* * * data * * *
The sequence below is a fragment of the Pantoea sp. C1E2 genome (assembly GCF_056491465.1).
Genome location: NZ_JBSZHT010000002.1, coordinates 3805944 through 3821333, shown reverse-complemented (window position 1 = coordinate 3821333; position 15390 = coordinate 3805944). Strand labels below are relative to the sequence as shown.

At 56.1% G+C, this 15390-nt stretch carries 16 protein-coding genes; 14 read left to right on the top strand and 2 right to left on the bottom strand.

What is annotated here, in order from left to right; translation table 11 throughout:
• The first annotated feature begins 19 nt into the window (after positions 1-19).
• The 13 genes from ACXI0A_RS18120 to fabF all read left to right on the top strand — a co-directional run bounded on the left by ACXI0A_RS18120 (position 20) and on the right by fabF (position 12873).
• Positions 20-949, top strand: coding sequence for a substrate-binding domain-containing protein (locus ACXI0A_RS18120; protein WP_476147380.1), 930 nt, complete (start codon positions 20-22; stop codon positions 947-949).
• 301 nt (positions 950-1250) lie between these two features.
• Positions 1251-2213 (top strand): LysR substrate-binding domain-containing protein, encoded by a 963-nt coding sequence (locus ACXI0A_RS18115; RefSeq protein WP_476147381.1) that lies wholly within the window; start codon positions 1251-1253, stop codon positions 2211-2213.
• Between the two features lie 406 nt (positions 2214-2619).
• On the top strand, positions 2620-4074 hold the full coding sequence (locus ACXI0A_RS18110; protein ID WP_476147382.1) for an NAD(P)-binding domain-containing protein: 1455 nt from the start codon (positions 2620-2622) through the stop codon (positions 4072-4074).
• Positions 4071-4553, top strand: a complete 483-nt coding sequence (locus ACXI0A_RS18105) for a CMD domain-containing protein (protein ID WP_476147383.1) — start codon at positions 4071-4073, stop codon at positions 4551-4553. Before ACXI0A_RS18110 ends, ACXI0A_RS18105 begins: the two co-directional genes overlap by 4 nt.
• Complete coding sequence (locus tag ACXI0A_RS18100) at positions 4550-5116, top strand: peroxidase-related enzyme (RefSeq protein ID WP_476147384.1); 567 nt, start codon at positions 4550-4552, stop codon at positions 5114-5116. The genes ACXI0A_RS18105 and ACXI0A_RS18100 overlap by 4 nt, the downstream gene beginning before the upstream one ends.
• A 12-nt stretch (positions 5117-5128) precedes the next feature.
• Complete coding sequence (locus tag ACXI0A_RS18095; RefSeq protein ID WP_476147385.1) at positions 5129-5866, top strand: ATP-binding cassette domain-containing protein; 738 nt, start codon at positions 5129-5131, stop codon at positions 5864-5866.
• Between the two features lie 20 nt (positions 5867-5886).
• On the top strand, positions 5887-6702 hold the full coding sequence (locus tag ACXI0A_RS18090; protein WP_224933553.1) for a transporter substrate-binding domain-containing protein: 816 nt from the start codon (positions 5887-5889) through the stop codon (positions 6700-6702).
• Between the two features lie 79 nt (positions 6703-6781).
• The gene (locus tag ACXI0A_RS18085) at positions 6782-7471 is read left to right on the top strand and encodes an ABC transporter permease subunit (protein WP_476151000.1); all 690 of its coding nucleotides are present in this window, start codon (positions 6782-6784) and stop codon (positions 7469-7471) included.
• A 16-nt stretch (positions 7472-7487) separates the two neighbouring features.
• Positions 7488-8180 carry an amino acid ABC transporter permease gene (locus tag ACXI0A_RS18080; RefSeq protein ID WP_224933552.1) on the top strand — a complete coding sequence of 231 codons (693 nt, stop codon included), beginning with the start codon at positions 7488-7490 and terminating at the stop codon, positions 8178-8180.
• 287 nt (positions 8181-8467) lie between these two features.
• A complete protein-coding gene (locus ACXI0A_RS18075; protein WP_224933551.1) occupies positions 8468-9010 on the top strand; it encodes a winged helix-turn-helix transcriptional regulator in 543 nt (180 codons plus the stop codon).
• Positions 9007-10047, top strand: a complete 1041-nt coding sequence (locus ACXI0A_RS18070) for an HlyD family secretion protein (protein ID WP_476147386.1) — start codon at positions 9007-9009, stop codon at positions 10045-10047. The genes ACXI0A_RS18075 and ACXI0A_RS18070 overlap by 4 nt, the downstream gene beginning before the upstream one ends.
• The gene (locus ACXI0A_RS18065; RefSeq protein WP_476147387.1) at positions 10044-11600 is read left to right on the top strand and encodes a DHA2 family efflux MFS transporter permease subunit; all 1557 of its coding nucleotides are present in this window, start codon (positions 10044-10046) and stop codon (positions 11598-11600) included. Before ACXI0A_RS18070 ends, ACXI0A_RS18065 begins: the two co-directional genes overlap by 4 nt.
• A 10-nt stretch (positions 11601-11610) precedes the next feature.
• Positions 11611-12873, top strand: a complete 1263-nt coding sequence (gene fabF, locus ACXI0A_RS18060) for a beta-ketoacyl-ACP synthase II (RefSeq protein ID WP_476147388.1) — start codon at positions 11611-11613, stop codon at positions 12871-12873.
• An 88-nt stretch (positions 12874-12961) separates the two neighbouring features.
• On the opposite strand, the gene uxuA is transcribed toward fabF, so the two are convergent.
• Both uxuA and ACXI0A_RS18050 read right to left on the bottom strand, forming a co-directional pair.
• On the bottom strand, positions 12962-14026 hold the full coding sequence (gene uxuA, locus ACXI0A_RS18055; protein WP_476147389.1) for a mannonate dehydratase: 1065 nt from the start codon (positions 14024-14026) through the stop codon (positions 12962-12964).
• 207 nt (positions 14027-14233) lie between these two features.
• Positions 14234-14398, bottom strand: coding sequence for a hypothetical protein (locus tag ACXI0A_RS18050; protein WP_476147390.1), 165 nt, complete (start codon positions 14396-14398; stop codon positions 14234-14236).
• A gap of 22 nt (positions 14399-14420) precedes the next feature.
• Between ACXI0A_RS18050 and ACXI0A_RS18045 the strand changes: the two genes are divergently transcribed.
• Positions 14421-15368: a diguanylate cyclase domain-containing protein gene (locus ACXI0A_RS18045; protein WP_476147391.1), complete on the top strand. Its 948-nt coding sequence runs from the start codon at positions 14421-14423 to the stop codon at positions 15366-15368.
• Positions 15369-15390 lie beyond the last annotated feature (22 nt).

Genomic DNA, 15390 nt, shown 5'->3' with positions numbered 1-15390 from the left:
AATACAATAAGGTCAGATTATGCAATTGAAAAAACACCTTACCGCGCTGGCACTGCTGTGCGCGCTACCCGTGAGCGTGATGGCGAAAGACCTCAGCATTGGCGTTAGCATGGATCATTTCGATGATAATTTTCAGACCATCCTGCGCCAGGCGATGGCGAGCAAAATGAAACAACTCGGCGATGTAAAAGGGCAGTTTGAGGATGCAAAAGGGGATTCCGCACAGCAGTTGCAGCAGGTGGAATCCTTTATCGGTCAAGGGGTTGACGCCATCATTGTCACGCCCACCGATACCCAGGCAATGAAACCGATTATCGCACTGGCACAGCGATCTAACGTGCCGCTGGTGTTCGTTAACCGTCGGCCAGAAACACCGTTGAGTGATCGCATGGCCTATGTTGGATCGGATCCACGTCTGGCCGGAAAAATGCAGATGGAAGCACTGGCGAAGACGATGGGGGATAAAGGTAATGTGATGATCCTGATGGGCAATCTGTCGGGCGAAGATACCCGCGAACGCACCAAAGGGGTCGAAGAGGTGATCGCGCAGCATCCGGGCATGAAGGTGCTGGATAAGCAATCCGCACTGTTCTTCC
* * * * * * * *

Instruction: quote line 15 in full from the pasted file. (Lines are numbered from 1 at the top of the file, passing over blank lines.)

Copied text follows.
• Complete coding sequence (locus tag ACXI0A_RS18095; RefSeq protein ID WP_476147385.1) at positions 5129-5866, top strand: ATP-binding cassette domain-containing protein; 738 nt, start codon at positions 5129-5131, stop codon at positions 5864-5866.